Scientists at Carnegie Mellon University were able to overcome hurdles by using rapid changes in pH to cause the collagen to solidify with precise control. (File Photo)
US scientists have successfully built functional heart parts out of collagen using a 3D bioprinter, a breakthrough they say could one day create entire organs. Their technique, which was described in the journal Science on Thursday, replicates the body's own complex biological scaffolds that provide the structure and biochemical signaling organs need to function. "What we were able to show was you can actually 3D print a heart valve out of collagen, and they function," Adam Feinberg, one of the paper's co-authors told AFP.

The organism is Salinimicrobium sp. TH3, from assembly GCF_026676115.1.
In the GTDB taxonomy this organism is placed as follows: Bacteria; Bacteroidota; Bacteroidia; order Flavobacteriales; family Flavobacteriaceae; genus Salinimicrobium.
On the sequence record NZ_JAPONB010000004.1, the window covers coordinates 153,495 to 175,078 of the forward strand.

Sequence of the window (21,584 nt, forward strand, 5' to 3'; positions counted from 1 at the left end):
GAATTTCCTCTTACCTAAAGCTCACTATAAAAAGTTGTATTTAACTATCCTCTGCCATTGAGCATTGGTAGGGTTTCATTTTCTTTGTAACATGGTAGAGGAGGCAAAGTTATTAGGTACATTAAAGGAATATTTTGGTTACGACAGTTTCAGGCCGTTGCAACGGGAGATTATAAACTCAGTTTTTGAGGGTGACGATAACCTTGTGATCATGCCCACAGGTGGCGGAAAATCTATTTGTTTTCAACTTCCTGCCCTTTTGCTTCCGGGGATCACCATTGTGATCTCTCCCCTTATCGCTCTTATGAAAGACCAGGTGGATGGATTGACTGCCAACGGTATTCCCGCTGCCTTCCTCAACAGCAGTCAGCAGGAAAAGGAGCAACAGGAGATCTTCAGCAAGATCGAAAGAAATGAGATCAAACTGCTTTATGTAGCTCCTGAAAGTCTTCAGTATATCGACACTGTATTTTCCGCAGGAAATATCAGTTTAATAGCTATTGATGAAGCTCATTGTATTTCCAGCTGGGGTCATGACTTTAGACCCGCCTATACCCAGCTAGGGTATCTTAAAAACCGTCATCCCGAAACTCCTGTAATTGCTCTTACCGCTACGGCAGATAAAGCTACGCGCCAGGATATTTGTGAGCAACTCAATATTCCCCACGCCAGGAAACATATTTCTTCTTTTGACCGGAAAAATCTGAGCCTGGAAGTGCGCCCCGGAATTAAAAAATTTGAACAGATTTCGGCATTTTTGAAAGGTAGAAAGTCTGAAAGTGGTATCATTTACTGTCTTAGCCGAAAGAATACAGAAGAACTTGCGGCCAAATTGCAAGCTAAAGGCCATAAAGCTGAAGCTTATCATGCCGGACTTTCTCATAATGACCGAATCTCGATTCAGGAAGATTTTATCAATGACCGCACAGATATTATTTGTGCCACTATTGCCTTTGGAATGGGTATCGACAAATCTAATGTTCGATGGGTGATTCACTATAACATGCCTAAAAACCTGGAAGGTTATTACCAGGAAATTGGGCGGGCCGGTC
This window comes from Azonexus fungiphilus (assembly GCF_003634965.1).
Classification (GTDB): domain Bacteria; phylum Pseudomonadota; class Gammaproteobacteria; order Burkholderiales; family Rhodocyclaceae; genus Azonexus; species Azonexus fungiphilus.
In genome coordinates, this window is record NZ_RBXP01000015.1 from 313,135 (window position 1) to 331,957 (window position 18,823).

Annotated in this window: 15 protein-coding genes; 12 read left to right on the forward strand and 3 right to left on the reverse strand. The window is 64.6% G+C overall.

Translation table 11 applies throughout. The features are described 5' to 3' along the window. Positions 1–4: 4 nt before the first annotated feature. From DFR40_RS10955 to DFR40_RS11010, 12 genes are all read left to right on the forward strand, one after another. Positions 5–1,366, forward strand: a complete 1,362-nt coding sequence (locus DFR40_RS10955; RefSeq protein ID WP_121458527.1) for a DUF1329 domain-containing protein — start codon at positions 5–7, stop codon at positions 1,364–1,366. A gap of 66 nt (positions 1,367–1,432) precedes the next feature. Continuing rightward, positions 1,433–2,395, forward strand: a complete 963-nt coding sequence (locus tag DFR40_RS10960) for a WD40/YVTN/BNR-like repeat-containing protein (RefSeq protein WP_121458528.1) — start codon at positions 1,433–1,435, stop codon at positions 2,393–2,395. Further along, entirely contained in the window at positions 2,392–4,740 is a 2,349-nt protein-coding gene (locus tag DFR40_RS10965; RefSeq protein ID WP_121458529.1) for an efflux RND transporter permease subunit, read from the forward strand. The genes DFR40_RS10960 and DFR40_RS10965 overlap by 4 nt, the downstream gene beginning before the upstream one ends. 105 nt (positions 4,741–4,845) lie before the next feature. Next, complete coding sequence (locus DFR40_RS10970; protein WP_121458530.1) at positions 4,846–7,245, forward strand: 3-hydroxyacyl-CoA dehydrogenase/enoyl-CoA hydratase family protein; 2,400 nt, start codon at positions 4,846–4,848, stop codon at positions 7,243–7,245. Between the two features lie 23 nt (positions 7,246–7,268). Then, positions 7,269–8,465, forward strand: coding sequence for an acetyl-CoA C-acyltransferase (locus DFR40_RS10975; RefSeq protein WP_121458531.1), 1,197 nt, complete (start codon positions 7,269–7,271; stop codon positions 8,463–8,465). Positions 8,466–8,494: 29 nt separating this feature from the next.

Previous attempts at printing these scaffolds, known as extracellular matrices, had been hindered by limitations that resulted in poor tissue fidelity and low resolutions. Collagen, which is an ideal biomaterial for the task since it is found in every tissue of the human body, starts out as a fluid and attempting to print it resulted in puddle of jello-like material.
But the scientists at Carnegie Mellon University were able to overcome these hurdles by using rapid changes in pH to cause the collagen to solidify with precise control. "That's the very first version of a valve, and so anything that we engineer as a product will actually get better and better," Feinberg said.
The technique could one day help patients awaiting heart transplants, but it will need to validated through animal testing and eventually human. "I think more near term is probably patching an existing organ," such as a heart that has suffered a loss of function through a heart attack, or a degrading liver, said Feinberg.